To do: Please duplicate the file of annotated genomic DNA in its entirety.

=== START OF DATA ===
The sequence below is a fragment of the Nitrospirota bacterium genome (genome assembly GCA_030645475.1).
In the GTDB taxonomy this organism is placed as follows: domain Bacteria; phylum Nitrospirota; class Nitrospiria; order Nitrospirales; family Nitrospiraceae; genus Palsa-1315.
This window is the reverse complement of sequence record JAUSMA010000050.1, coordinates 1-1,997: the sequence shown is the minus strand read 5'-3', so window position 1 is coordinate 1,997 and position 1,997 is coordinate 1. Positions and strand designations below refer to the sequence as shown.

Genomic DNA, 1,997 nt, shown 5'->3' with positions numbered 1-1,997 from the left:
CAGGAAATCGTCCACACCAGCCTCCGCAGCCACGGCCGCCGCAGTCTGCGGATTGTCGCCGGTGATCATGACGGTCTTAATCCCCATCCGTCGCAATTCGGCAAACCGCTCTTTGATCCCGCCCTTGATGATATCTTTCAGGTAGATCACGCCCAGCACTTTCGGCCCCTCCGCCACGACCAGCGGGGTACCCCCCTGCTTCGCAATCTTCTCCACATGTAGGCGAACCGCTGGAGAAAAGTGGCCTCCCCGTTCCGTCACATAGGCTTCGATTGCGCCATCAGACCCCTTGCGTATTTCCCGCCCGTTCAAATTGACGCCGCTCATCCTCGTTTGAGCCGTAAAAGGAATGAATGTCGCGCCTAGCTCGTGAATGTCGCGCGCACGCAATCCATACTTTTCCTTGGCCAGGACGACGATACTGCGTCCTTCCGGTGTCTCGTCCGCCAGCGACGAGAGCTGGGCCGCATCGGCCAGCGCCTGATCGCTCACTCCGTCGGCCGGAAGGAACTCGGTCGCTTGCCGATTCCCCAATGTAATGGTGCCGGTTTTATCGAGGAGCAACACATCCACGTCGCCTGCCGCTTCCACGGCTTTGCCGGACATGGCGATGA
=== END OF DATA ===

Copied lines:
The sequence below is a fragment of the Nitrospirota bacterium genome (genome assembly GCA_030645475.1).
In the GTDB taxonomy this organism is placed as follows: domain Bacteria; phylum Nitrospirota; class Nitrospiria; order Nitrospirales; family Nitrospiraceae; genus Palsa-1315.
This window is the reverse complement of sequence record JAUSMA010000050.1, coordinates 1-1,997: the sequence shown is the minus strand read 5'-3', so window position 1 is coordinate 1,997 and position 1,997 is coordinate 1. Positions and strand designations below refer to the sequence as shown.

Genomic DNA, 1,997 nt, shown 5'->3' with positions numbered 1-1,997 from the left:
CAGGAAATCGTCCACACCAGCCTCCGCAGCCACGGCCGCCGCAGTCTGCGGATTGTCGCCGGTGATCATGACGGTCTTAATCCCCATCCGTCGCAATTCGGCAAACCGCTCTTTGATCCCGCCCTTGATGATATCTTTCAGGTAGATCACGCCCAGCACTTTCGGCCCCTCCGCCACGACCAGCGGGGTACCCCCCTGCTTCGCAATCTTCTCCACATGTAGGCGAACCGCTGGAGAAAAGTGGCCTCCCCGTTCCGTCACATAGGCTTCGATTGCGCCATCAGACCCCTTGCGTATTTCCCGCCCGTTCAAATTGACGCCGCTCATCCTCGTTTGAGCCGTAAAAGGAATGAATGTCGCGCCTAGCTCGTGAATGTCGCGCGCACGCAATCCATACTTTTCCTTGGCCAGGACGACGATACTGCGTCCTTCCGGTGTCTCGTCCGCCAGCGACGAGAGCTGGGCCGCATCGGCCAGCGCCTGATCGCTCACTCCGTCGGCCGGAAGGAACTCGGTCGCTTGCCGATTCCCCAATGTAATGGTGCCGGTTTTATCGAGGAGCAACACATCCACGTCGCCTGCCGCTTCCACGGCTTTGCCGGACATGGCGATGA